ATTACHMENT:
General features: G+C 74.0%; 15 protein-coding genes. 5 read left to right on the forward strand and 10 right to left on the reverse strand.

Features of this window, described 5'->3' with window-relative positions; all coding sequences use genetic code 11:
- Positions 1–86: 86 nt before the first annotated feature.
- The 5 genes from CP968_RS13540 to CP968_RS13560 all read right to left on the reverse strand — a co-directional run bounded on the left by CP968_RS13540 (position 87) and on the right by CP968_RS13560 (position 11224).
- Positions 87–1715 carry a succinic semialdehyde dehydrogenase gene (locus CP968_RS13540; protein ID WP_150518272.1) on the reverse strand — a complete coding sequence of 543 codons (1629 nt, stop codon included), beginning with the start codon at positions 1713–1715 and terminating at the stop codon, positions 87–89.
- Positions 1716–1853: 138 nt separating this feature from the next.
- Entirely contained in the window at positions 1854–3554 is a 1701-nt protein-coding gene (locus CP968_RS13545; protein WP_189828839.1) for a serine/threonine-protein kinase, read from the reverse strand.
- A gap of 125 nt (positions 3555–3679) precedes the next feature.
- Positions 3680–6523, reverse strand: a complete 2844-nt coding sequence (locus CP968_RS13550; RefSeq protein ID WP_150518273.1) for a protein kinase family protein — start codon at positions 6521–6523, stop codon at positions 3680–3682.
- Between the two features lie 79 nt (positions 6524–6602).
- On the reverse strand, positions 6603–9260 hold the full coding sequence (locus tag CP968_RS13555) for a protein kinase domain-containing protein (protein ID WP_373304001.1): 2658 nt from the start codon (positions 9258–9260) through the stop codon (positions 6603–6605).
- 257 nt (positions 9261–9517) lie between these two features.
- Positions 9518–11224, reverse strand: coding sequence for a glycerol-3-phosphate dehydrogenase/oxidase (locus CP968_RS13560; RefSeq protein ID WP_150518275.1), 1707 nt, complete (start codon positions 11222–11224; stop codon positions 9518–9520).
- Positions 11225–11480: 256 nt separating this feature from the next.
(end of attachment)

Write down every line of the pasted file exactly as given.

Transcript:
General features: G+C 74.0%; 15 protein-coding genes. 5 read left to right on the forward strand and 10 right to left on the reverse strand.

Features of this window, described 5'->3' with window-relative positions; all coding sequences use genetic code 11:
- Positions 1–86: 86 nt before the first annotated feature.
- The 5 genes from CP968_RS13540 to CP968_RS13560 all read right to left on the reverse strand — a co-directional run bounded on the left by CP968_RS13540 (position 87) and on the right by CP968_RS13560 (position 11224).
- Positions 87–1715 carry a succinic semialdehyde dehydrogenase gene (locus CP968_RS13540; protein ID WP_150518272.1) on the reverse strand — a complete coding sequence of 543 codons (1629 nt, stop codon included), beginning with the start codon at positions 1713–1715 and terminating at the stop codon, positions 87–89.
- Positions 1716–1853: 138 nt separating this feature from the next.
- Entirely contained in the window at positions 1854–3554 is a 1701-nt protein-coding gene (locus CP968_RS13545; protein WP_189828839.1) for a serine/threonine-protein kinase, read from the reverse strand.
- A gap of 125 nt (positions 3555–3679) precedes the next feature.
- Positions 3680–6523, reverse strand: a complete 2844-nt coding sequence (locus CP968_RS13550; RefSeq protein ID WP_150518273.1) for a protein kinase family protein — start codon at positions 6521–6523, stop codon at positions 3680–3682.
- Between the two features lie 79 nt (positions 6524–6602).
- On the reverse strand, positions 6603–9260 hold the full coding sequence (locus tag CP968_RS13555) for a protein kinase domain-containing protein (protein ID WP_373304001.1): 2658 nt from the start codon (positions 9258–9260) through the stop codon (positions 6603–6605).
- 257 nt (positions 9261–9517) lie between these two features.
- Positions 9518–11224, reverse strand: coding sequence for a glycerol-3-phosphate dehydrogenase/oxidase (locus CP968_RS13560; RefSeq protein ID WP_150518275.1), 1707 nt, complete (start codon positions 11222–11224; stop codon positions 9518–9520).
- Positions 11225–11480: 256 nt separating this feature from the next.